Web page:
The road through Norway, part IV: Svalbard

Being the last outpost before the North Pole, the backcountry of Svalbard is one that truly deserves to be called wilderness. On these desolate islands approximately 2500 people share the land with more than 3000 polar bears. The geography is striking: pointy mountains rising out of the sea, broad valleys crosscut by glacial rivers, ridgelines as sharp as the edge of a knife. 60% percent of the land is covered with ice.

Outside of the main settlements (and even inside of the smaller ones) carrying a rifle and a signal pistol are basic safety requirements. It’s a land of hunters and trappers, where sound instincts and a good intuition are necessary for survival, where us humans are not always on top of the food chain. I had seen Svalbard once before in summertime so a return to the islands while completely covered in a white, fluffy blanket was long overdue.

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Packrafting the fjords

Going out on paddling trips in the deep blue waters of the Aurlands- and Nærøyfjords was a dream I’d cherished since first coming here two years ago. Because kayak rental is, however, expensive, and sometimes not allowed without proper certification, nothing ever came of it. Maybe one day, I figured, I’d have friends with a kayak, or own one myself, making the odds for the whole adventure to actually happen much better.

Fast forward to early spring 2016. After returning from a season in the Arctic PJ and I were watching a Norwegian adventure TV-show where the contestants had to find riddles along a river in Finnmark. They hiked to the river carrying packrafts in their packs. A few days later we sat around talking about the upcoming summer in the fjords. In an instant of revelation, PJ proposed that we too should buy some. Though I’d been really excited seeing them on the show, and I’d been following some people on Instagram who’d regularly flooded my feed with pictures of themselves in colourful blow-up boats, the idea just never occurred to me. In the instant PJ mentioned it, a little light went on in the back of my brain, and life suddenly made much more sense.

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Peaks of the Aurlandsfjord (I)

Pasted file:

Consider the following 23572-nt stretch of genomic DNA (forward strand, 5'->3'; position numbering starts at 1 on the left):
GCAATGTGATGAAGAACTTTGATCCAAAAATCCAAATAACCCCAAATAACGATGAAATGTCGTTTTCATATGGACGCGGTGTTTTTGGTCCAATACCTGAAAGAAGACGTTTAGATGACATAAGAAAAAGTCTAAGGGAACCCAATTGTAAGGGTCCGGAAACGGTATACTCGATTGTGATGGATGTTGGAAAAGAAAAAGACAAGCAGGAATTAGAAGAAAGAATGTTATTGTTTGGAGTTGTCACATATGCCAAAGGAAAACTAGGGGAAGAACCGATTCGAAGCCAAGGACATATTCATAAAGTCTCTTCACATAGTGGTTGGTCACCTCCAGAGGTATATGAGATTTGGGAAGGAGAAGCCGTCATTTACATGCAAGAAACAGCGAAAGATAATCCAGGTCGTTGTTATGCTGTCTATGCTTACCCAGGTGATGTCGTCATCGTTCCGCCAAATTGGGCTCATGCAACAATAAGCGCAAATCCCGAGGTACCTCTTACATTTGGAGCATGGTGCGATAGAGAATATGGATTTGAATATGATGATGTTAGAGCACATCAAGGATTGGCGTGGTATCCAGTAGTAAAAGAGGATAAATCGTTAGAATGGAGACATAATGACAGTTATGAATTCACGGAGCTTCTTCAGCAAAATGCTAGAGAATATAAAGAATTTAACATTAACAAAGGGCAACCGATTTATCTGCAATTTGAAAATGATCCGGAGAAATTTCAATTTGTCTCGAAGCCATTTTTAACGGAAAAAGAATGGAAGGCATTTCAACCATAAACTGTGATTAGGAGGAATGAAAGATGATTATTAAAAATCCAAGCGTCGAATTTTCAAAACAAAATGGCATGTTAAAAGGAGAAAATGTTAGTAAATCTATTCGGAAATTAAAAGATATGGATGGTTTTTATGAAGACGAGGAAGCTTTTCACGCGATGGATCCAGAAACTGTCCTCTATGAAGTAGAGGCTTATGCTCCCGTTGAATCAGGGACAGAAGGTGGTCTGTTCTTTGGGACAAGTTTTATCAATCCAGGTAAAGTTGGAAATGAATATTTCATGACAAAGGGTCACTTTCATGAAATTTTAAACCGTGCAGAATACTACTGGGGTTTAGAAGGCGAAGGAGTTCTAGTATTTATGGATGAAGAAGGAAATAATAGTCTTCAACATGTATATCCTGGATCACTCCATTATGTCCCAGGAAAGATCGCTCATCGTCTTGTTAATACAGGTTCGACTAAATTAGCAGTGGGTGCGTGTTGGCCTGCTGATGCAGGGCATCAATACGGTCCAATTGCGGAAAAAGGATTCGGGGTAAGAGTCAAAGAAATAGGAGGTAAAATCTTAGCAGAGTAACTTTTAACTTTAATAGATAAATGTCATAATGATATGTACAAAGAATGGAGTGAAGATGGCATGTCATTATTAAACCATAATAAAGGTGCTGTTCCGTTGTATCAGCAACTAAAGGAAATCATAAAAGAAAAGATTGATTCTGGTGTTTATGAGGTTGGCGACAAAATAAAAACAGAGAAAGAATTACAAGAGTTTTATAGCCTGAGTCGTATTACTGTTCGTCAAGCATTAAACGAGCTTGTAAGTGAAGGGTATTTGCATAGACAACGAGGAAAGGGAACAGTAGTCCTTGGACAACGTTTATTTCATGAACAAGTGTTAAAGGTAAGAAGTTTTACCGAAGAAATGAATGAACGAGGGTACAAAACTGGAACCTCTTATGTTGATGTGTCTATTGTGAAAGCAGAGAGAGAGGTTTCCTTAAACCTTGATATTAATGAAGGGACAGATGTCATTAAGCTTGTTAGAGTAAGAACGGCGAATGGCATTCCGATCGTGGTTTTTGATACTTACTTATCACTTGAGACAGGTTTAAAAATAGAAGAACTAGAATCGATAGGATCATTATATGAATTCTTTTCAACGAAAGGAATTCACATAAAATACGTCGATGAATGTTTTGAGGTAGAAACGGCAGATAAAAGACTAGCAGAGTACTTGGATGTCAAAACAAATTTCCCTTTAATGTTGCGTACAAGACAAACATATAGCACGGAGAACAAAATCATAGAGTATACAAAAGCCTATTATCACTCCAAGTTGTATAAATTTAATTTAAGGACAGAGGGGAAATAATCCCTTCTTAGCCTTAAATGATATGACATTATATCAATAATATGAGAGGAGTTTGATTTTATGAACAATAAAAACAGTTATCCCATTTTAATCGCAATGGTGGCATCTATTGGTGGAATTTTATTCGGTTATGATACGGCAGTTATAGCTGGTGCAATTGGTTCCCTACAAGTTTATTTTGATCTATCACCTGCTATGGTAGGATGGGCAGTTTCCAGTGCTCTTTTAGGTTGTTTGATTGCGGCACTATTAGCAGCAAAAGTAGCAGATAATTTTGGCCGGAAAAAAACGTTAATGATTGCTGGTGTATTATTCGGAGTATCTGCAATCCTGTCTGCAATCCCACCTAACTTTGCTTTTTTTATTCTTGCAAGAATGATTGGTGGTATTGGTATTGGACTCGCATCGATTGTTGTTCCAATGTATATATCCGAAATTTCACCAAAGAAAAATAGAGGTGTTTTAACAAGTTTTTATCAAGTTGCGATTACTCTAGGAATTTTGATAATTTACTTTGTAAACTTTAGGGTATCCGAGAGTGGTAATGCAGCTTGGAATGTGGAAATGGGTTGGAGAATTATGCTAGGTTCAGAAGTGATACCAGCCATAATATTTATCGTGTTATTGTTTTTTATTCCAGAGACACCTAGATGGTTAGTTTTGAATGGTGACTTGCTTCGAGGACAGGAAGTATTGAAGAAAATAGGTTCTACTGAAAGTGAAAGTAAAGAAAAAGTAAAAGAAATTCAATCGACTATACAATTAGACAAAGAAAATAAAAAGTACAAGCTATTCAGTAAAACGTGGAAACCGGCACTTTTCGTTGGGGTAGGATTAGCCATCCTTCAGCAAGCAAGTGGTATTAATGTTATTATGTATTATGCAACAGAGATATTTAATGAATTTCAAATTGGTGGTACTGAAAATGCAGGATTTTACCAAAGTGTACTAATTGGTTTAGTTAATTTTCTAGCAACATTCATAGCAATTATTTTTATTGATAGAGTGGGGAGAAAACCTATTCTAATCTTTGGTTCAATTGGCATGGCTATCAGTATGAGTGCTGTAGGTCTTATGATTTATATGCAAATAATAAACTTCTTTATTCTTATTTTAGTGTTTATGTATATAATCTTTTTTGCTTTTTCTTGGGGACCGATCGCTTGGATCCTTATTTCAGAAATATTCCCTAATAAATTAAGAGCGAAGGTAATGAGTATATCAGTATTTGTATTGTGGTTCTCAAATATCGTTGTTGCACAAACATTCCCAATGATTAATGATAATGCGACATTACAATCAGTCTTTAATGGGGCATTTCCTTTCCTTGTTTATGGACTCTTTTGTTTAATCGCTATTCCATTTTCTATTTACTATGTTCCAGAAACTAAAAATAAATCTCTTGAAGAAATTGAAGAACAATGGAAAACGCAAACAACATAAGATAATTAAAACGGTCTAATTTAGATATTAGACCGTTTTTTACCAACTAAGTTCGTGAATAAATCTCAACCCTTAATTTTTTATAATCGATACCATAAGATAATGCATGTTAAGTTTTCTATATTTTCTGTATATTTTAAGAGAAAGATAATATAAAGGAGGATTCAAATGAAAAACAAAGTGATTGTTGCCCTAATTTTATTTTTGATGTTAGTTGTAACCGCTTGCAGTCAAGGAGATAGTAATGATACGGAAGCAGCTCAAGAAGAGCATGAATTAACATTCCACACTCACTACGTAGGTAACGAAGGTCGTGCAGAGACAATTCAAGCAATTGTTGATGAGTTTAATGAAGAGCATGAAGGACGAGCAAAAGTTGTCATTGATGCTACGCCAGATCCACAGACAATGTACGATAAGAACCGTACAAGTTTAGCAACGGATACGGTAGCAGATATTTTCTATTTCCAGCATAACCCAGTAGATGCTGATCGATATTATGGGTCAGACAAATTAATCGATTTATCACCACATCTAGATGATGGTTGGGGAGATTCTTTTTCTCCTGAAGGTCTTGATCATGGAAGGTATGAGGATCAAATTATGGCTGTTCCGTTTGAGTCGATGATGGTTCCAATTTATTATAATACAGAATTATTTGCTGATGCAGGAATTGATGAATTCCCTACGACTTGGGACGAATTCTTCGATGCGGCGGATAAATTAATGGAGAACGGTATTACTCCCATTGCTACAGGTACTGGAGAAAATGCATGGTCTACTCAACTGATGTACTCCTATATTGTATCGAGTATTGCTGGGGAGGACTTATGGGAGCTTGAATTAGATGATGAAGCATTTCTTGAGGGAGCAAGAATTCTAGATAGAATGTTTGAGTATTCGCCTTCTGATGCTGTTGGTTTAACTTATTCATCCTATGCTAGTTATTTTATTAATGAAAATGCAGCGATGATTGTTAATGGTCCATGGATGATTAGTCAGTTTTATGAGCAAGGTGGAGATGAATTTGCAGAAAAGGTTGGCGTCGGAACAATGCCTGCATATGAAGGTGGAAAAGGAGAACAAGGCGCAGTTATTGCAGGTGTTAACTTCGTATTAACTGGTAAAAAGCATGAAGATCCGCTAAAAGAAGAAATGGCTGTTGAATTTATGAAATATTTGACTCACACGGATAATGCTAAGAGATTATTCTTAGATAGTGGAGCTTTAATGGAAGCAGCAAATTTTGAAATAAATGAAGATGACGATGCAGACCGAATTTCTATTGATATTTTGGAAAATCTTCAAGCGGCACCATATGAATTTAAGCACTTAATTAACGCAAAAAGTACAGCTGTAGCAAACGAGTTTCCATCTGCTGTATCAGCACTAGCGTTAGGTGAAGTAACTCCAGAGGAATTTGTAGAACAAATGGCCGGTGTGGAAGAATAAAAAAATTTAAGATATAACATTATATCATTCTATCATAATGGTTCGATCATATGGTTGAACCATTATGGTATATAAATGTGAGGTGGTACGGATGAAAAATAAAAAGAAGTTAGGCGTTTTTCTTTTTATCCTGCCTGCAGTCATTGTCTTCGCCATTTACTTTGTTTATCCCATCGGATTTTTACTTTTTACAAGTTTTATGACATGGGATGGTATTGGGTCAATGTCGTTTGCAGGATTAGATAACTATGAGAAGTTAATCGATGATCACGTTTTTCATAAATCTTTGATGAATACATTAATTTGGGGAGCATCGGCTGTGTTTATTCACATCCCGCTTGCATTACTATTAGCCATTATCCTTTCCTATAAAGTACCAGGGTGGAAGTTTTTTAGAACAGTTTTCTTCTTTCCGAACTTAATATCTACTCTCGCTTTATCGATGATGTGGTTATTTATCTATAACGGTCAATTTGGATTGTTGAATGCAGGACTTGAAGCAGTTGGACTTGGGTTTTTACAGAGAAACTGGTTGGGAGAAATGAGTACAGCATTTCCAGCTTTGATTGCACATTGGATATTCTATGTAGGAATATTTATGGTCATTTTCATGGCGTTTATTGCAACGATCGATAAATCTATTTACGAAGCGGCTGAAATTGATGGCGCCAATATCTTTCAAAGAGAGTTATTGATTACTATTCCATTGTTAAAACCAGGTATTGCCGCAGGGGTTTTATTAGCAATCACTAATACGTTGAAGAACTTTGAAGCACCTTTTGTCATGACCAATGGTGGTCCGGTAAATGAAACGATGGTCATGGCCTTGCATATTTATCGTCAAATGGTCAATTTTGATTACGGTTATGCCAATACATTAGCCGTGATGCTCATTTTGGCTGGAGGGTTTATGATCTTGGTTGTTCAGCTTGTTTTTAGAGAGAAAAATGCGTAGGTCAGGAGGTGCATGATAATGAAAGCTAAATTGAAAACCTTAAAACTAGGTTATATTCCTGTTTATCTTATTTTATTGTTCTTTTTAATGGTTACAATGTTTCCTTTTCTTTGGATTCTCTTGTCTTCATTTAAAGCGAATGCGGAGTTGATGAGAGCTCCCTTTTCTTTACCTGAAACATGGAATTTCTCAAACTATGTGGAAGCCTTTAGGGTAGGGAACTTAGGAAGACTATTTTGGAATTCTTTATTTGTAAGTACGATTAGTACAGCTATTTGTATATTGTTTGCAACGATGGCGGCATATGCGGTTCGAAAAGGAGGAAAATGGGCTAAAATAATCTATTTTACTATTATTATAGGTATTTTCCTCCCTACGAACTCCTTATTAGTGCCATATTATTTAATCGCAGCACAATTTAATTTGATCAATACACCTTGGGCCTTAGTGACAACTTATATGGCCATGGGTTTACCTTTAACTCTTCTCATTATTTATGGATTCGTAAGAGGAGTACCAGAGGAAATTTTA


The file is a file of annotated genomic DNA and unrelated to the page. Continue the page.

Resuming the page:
The best way to appreciate the Norwegian scenery is undoubtedly, from above. My favourite means of travel is thus on foot, as unlike in other mountain areas such as the Alps, there is very little infrastructure in place to reach the tops. Besides of a few viewpoints along mountain roads you need to walk if you want to make it to the peak. This means you’ll have to work if you want to get the view, which in return makes the view all the more rewarding.

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Geirangerfjord & Sunnmørsalpene

Though not far in distance, it is a good 5 hour drive from Flåm to the Geirangerfjord, and therefore we had not made it there the last time we lived here. This summer we aim to explore as much as possible in our own fjord and the Nærøyfjord, but this was the one trip we planned away. And we planned it as soon as possible, to avoid the arrival of the masses from June to August.

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In all honesty I have to say that the last time we left Flåm, it had been with a double feeling of sadness and relief. We had not expected the horde of tourists coming to this tiny town to be as big as they were, or as overwhelming as they were. I had not expected to get a culture shock by the sheer improbability of where people were living along the fjord, of the steepness and roughness of the terrain, of the feeling of being entirely closed in between high mountain walls, of how long it would take to get from point A to point B. Living and moving around here is a category in its own, but one that I and PJ came to cherish and one we found ourselves missing during the past winter.

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